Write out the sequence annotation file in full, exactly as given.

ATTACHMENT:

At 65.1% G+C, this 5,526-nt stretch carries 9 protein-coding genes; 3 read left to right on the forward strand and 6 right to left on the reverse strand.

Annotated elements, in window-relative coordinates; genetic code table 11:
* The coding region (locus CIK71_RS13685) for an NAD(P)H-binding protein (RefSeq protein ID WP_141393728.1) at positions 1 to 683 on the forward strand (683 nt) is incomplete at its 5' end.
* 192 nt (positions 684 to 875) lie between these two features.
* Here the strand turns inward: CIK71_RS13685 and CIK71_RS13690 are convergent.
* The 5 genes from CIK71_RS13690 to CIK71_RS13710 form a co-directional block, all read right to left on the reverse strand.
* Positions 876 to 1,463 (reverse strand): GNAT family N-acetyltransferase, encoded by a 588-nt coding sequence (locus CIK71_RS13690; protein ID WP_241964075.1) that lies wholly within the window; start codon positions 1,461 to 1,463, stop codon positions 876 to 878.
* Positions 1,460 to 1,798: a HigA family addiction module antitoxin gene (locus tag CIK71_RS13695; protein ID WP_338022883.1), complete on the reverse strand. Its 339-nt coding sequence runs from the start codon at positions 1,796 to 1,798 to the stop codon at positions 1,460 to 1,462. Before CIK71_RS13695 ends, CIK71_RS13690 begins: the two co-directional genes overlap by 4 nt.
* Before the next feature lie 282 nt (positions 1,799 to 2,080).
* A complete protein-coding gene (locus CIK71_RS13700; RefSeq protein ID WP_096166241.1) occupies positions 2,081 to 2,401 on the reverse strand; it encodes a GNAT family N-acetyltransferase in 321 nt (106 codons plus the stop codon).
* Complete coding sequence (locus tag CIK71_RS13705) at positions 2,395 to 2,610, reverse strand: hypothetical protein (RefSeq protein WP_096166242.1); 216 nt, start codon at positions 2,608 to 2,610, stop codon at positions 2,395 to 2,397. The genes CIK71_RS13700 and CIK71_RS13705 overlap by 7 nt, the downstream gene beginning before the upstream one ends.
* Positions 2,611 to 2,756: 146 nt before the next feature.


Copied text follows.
At 65.1% G+C, this 5,526-nt stretch carries 9 protein-coding genes; 3 read left to right on the forward strand and 6 right to left on the reverse strand.

Annotated elements, in window-relative coordinates; genetic code table 11:
* The coding region (locus CIK71_RS13685) for an NAD(P)H-binding protein (RefSeq protein ID WP_141393728.1) at positions 1 to 683 on the forward strand (683 nt) is incomplete at its 5' end.
* 192 nt (positions 684 to 875) lie between these two features.
* Here the strand turns inward: CIK71_RS13685 and CIK71_RS13690 are convergent.
* The 5 genes from CIK71_RS13690 to CIK71_RS13710 form a co-directional block, all read right to left on the reverse strand.
* Positions 876 to 1,463 (reverse strand): GNAT family N-acetyltransferase, encoded by a 588-nt coding sequence (locus CIK71_RS13690; protein ID WP_241964075.1) that lies wholly within the window; start codon positions 1,461 to 1,463, stop codon positions 876 to 878.
* Positions 1,460 to 1,798: a HigA family addiction module antitoxin gene (locus tag CIK71_RS13695; protein ID WP_338022883.1), complete on the reverse strand. Its 339-nt coding sequence runs from the start codon at positions 1,796 to 1,798 to the stop codon at positions 1,460 to 1,462. Before CIK71_RS13695 ends, CIK71_RS13690 begins: the two co-directional genes overlap by 4 nt.
* Before the next feature lie 282 nt (positions 1,799 to 2,080).
* A complete protein-coding gene (locus CIK71_RS13700; RefSeq protein ID WP_096166241.1) occupies positions 2,081 to 2,401 on the reverse strand; it encodes a GNAT family N-acetyltransferase in 321 nt (106 codons plus the stop codon).
* Complete coding sequence (locus tag CIK71_RS13705) at positions 2,395 to 2,610, reverse strand: hypothetical protein (RefSeq protein WP_096166242.1); 216 nt, start codon at positions 2,608 to 2,610, stop codon at positions 2,395 to 2,397. The genes CIK71_RS13700 and CIK71_RS13705 overlap by 7 nt, the downstream gene beginning before the upstream one ends.
* Positions 2,611 to 2,756: 146 nt before the next feature.